24.17. וְאַחֲרֵי מוֹת יְהוֹיָדָע בָּאוּ שָׂרֵי יְהוּדָה וַיִּשְׁתַּחֲווּ לַמֶּלֶךְ אָז שָׁמַע הַמֶּלֶךְ אֲלֵיהֶם׃ 24.18. וַיַּעַזְבוּ אֶת־בֵּית יְהוָה אֱלֹהֵי אֲבוֹתֵיהֶם וַיַּעַבְדוּ אֶת־הָאֲשֵׁרִים וְאֶת־הָעֲצַבִּים וַיְהִי־קֶצֶף עַל־יְהוּדָה וִירוּשָׁלִַם בְּאַשְׁמָתָם זֹאת׃ 24.19. וַיִּשְׁלַח בָּהֶם נְבִאִים לַהֲשִׁיבָם אֶל־יְהוָה וַיָּעִידוּ בָם וְלֹא הֶאֱזִינוּ׃ 24.21. וַיִּקְשְׁרוּ עָלָיו וַיִּרְגְּמֻהוּ אֶבֶן בְּמִצְוַת הַמֶּלֶךְ בַּחֲצַר בֵּית יְהוָה׃ 24.22. וְלֹא־זָכַר יוֹאָשׁ הַמֶּלֶךְ הַחֶסֶד אֲשֶׁר עָשָׂה יְהוֹיָדָע אָבִיו עִמּוֹ וַיַּהֲרֹג אֶת־בְּנוֹ וּכְמוֹתוֹ אָמַר יֵרֶא יְהוָה וְיִדְרֹשׁ׃ 24.23. וַיְהִי לִתְקוּפַת הַשָּׁנָה עָלָה עָלָיו חֵיל אֲרָם וַיָּבֹאוּ אֶל־יְהוּדָה וִירוּשָׁלִַם וַיַּשְׁחִיתוּ אֶת־כָּל־שָׂרֵי הָעָם מֵעָם וְכָל־שְׁלָלָם שִׁלְּחוּ לְמֶלֶךְ דַּרְמָשֶׂק׃ 24.24. כִּי בְמִצְעַר אֲנָשִׁים בָּאוּ חֵיל אֲרָם וַיהוָה נָתַן בְּיָדָם חַיִל לָרֹב מְאֹד כִּי עָזְבוּ אֶת־יְהוָה אֱלֹהֵי אֲבוֹתֵיהֶם וְאֶת־יוֹאָשׁ עָשׂוּ שְׁפָטִים׃ 24.17. Now after the death of Jehoiada came the princes of Judah, and prostrated themselves before the king. Then the king hearkened unto them." 24.18. And they forsook the house of the LORD, the God of their fathers, and served the Asherim and the idols; and wrath came upon Judah and Jerusalem for this their guiltiness." 24.19. Yet He sent prophets to them, to bring them back unto the LORD; and they admonished them, but they would not give ear." 24.20. And the spirit of God clothed Zechariah the son of Jehoiada the priest; and he stood above the people, and said unto them: ‘Thus saith God: Why transgress ye the commandments of the LORD, that ye cannot prosper? because ye have forsaken the LORD, He hath also forsaken you.’" 24.21. And they conspired against him, and stoned him with stones at the commandment of the king in the court of the house of the LORD." 24.22. Thus Joash the king remembered not the kindness which Jehoiada his father had done to him, but slew his son. And when he died, he said: ‘The LORD look upon it, and require it.’" 24.23. And it came to pass, when the year was come about, that the army of the Arameans came up against him; and they came to Judah and Jerusalem, and destroyed all the princes of the people from among the people, and sent all the spoil of them unto the king of Damascus." 24.24. For the army of the Arameans came with a small company of men; and the LORD delivered a very great host into their hand, because they had forsaken the LORD, the God of their fathers. So they executed judgment upon Joash."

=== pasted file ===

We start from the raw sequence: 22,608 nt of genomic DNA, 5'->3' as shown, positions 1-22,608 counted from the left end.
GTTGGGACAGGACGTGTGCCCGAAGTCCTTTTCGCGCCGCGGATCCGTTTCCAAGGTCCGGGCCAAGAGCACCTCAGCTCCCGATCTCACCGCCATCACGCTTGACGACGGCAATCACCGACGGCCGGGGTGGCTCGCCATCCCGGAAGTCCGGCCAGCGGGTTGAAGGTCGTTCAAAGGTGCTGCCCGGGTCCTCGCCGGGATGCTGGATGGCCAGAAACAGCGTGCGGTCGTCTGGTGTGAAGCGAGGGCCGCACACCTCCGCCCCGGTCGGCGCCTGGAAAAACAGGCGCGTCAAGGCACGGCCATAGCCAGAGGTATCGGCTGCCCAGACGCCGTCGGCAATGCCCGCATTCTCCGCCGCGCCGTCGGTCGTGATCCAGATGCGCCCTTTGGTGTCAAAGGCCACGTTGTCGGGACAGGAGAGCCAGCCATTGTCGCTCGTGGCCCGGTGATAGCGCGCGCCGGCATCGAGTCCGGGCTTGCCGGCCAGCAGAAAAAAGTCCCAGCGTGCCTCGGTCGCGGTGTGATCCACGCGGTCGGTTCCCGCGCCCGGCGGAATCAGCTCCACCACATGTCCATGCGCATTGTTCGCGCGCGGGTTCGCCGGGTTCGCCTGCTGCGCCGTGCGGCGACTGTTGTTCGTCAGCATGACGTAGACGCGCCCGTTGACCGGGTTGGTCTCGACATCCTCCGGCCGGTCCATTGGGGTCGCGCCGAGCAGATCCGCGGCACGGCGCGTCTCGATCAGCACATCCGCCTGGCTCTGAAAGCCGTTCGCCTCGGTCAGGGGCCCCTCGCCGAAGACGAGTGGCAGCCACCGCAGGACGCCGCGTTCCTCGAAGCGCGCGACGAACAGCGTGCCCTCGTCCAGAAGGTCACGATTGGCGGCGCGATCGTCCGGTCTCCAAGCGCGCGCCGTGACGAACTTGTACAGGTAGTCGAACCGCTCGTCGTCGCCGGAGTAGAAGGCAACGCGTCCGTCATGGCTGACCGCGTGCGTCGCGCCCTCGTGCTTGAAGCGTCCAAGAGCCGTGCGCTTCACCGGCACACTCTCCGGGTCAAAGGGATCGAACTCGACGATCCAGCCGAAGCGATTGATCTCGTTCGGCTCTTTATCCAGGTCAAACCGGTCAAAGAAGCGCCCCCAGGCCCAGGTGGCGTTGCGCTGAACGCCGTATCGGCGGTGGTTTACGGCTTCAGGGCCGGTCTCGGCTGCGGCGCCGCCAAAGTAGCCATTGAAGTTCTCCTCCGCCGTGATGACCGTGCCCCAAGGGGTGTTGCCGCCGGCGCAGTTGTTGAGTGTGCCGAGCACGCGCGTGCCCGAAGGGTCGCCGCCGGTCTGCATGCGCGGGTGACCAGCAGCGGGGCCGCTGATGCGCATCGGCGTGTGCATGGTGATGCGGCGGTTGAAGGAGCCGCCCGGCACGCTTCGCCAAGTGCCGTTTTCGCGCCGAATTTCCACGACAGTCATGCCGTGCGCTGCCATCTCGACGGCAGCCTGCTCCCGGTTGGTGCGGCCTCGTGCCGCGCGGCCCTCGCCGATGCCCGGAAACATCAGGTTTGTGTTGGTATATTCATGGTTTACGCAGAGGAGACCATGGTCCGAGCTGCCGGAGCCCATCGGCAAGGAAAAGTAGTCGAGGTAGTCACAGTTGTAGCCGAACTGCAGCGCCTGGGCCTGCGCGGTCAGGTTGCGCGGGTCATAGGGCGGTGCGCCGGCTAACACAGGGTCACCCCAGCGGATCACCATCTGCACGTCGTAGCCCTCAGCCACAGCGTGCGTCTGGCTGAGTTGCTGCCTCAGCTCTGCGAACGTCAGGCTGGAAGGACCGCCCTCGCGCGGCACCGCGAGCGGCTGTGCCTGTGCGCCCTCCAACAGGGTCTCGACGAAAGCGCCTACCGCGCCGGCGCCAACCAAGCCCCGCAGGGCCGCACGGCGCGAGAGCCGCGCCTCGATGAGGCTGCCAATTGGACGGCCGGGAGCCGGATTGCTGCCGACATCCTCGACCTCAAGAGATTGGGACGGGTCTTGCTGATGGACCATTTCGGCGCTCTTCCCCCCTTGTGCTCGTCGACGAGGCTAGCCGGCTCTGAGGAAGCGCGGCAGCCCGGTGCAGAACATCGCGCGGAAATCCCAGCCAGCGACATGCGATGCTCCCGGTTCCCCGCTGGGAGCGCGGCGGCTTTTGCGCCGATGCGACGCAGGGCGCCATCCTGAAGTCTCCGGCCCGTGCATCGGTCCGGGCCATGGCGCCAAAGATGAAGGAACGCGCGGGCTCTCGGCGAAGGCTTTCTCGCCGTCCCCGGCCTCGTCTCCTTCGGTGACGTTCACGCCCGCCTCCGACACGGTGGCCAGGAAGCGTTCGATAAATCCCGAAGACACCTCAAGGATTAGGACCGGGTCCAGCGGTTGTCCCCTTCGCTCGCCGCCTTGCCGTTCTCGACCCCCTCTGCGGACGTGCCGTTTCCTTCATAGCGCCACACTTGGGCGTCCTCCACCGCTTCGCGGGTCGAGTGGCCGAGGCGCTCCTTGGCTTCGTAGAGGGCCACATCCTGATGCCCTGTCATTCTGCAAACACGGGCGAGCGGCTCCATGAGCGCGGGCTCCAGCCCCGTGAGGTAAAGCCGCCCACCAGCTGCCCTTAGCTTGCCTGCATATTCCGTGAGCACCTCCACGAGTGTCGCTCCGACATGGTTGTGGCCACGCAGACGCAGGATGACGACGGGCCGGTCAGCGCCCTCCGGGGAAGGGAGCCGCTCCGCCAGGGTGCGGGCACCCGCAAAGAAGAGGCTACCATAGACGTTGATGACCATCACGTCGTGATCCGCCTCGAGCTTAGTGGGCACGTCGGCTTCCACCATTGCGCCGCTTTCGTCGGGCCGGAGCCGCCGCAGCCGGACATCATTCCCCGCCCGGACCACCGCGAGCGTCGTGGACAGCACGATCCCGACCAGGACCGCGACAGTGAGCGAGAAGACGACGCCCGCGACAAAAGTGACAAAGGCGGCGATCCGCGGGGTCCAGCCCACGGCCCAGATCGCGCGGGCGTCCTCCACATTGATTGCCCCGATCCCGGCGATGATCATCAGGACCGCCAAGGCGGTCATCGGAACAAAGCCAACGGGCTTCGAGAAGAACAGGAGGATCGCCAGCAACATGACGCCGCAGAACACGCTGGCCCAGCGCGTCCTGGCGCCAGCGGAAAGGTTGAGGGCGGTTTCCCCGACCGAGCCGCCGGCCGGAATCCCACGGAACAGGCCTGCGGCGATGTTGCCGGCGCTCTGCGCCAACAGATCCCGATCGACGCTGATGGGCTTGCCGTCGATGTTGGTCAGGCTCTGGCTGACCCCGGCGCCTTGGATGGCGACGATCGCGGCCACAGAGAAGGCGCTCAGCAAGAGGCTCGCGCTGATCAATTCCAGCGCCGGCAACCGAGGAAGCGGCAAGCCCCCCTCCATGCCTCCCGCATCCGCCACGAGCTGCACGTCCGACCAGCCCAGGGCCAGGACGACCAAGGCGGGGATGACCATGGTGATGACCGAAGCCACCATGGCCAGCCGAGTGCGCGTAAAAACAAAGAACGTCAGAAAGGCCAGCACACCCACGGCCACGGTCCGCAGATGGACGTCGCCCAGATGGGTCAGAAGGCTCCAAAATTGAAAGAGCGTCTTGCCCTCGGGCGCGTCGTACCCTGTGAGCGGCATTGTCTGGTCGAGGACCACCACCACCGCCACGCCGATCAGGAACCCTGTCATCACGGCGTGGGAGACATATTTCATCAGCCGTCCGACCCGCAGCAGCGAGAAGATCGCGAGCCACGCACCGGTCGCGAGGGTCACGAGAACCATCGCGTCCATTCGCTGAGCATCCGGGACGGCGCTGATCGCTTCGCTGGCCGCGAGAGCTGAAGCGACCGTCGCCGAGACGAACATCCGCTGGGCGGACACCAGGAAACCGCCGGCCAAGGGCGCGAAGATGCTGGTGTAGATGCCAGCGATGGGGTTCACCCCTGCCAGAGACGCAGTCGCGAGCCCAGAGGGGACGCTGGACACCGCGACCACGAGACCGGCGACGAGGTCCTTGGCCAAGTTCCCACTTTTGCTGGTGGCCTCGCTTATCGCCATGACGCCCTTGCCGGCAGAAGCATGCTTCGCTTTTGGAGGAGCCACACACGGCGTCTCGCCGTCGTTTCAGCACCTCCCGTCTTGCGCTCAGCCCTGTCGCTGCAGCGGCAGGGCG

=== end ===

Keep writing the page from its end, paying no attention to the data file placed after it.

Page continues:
13. Anon., 1 Enoch, 6.1, 32.6, 93.2-93.5, 93.8-93.10, 98.11 (3rd cent. BCE - 2nd cent. BCE)

6.1. And it came to pass when the children of men had multiplied that in those days were born unto 32.6. I said: 'How beautiful is the tree, and how attractive is its look!' Then Raphael the holy angel, who was with me, answered me and said: 'This is the tree of wisdom, of which thy father old (in years) and thy aged mother, who were before thee, have eaten, and they learnt wisdom and their eyes were opened, and they knew that they were naked and they were driven out of the garden.' 93.3. And Enoch began to recount from the books and said: ' I was born the seventh in the first week, While judgement and righteousness still endured. 93.4. And after me there shall arise in the second week great wickedness, And deceit shall have sprung up; And in it there shall be the first end.And in it a man shall be saved; And after it is ended unrighteousness shall grow up, And a law shall be made for the sinners.And after that in the third week at its close A man shall be elected as the plant of righteous judgement, And his posterity shall become the plant of righteousness for evermore. 93.8. And after that in the sixth week all who live in it shall be blinded, And the hearts of all of them shall godlessly forsake wisdom.And in it a man shall ascend; And at its close the house of dominion shall be burnt with fire, And the whole race of the chosen root shall be dispersed. 93.9. And after that in the seventh week shall an apostate generation arise, And many shall be its deeds, And all its deeds shall be apostate. 98.11. Woe to you, ye obstinate of heart, who work wickedness and eat blood: Whence have ye good things to eat and to drink and to be filled From all the good things which the Lord the Most High has placed in abundance on the earth; therefore ye shall have no peace.
14. Anon., Jubilees, 4.16, 6.1-6.22, 6.28-6.30, 6.32-6.38, 7.20, 7.22-7.24, 7.27-7.29 (2nd cent. BCE - 2nd cent. BCE)